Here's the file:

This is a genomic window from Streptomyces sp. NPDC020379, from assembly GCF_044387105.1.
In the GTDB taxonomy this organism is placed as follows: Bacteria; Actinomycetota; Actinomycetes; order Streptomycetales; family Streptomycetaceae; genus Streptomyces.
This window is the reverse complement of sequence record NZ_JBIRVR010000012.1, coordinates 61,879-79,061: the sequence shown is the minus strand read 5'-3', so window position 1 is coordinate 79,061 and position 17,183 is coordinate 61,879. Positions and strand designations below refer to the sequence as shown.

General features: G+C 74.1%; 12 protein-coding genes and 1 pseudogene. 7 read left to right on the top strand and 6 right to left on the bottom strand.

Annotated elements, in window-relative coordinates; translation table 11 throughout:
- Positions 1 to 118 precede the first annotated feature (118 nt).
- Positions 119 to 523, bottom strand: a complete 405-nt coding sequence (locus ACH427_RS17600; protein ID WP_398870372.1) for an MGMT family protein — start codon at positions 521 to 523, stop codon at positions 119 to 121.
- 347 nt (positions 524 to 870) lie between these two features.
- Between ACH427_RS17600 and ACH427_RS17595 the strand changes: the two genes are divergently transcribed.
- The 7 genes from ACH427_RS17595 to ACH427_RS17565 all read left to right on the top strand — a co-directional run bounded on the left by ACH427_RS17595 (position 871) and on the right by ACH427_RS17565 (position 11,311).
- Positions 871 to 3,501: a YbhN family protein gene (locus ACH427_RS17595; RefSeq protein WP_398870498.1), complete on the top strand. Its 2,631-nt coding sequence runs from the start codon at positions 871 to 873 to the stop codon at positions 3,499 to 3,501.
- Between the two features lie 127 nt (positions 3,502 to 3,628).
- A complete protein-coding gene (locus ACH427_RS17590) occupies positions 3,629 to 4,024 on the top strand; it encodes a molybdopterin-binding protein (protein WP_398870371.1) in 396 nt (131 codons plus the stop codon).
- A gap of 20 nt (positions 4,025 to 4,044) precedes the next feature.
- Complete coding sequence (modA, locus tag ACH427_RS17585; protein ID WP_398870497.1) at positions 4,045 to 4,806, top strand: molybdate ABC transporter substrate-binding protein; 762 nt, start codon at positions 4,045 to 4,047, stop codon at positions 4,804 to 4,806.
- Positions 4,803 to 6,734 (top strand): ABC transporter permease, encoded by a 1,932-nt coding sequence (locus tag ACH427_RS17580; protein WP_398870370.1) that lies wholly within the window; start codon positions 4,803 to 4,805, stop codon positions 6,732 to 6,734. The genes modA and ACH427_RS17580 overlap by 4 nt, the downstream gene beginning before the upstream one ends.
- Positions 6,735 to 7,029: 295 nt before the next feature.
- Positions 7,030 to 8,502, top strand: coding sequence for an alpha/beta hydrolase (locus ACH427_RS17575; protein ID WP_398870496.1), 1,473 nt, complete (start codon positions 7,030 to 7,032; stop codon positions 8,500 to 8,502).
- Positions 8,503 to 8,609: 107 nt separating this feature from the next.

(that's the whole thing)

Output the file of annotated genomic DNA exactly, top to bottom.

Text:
This is a genomic window from Streptomyces sp. NPDC020379, from assembly GCF_044387105.1.
In the GTDB taxonomy this organism is placed as follows: Bacteria; Actinomycetota; Actinomycetes; order Streptomycetales; family Streptomycetaceae; genus Streptomyces.
This window is the reverse complement of sequence record NZ_JBIRVR010000012.1, coordinates 61,879-79,061: the sequence shown is the minus strand read 5'-3', so window position 1 is coordinate 79,061 and position 17,183 is coordinate 61,879. Positions and strand designations below refer to the sequence as shown.

General features: G+C 74.1%; 12 protein-coding genes and 1 pseudogene. 7 read left to right on the top strand and 6 right to left on the bottom strand.

Annotated elements, in window-relative coordinates; translation table 11 throughout:
- Positions 1 to 118 precede the first annotated feature (118 nt).
- Positions 119 to 523, bottom strand: a complete 405-nt coding sequence (locus ACH427_RS17600; protein ID WP_398870372.1) for an MGMT family protein — start codon at positions 521 to 523, stop codon at positions 119 to 121.
- 347 nt (positions 524 to 870) lie between these two features.
- Between ACH427_RS17600 and ACH427_RS17595 the strand changes: the two genes are divergently transcribed.
- The 7 genes from ACH427_RS17595 to ACH427_RS17565 all read left to right on the top strand — a co-directional run bounded on the left by ACH427_RS17595 (position 871) and on the right by ACH427_RS17565 (position 11,311).
- Positions 871 to 3,501: a YbhN family protein gene (locus ACH427_RS17595; RefSeq protein WP_398870498.1), complete on the top strand. Its 2,631-nt coding sequence runs from the start codon at positions 871 to 873 to the stop codon at positions 3,499 to 3,501.
- Between the two features lie 127 nt (positions 3,502 to 3,628).
- A complete protein-coding gene (locus ACH427_RS17590) occupies positions 3,629 to 4,024 on the top strand; it encodes a molybdopterin-binding protein (protein WP_398870371.1) in 396 nt (131 codons plus the stop codon).
- A gap of 20 nt (positions 4,025 to 4,044) precedes the next feature.
- Complete coding sequence (modA, locus tag ACH427_RS17585; protein ID WP_398870497.1) at positions 4,045 to 4,806, top strand: molybdate ABC transporter substrate-binding protein; 762 nt, start codon at positions 4,045 to 4,047, stop codon at positions 4,804 to 4,806.
- Positions 4,803 to 6,734 (top strand): ABC transporter permease, encoded by a 1,932-nt coding sequence (locus tag ACH427_RS17580; protein WP_398870370.1) that lies wholly within the window; start codon positions 4,803 to 4,805, stop codon positions 6,732 to 6,734. The genes modA and ACH427_RS17580 overlap by 4 nt, the downstream gene beginning before the upstream one ends.
- Positions 6,735 to 7,029: 295 nt before the next feature.
- Positions 7,030 to 8,502, top strand: coding sequence for an alpha/beta hydrolase (locus ACH427_RS17575; protein ID WP_398870496.1), 1,473 nt, complete (start codon positions 7,030 to 7,032; stop codon positions 8,500 to 8,502).
- Positions 8,503 to 8,609: 107 nt separating this feature from the next.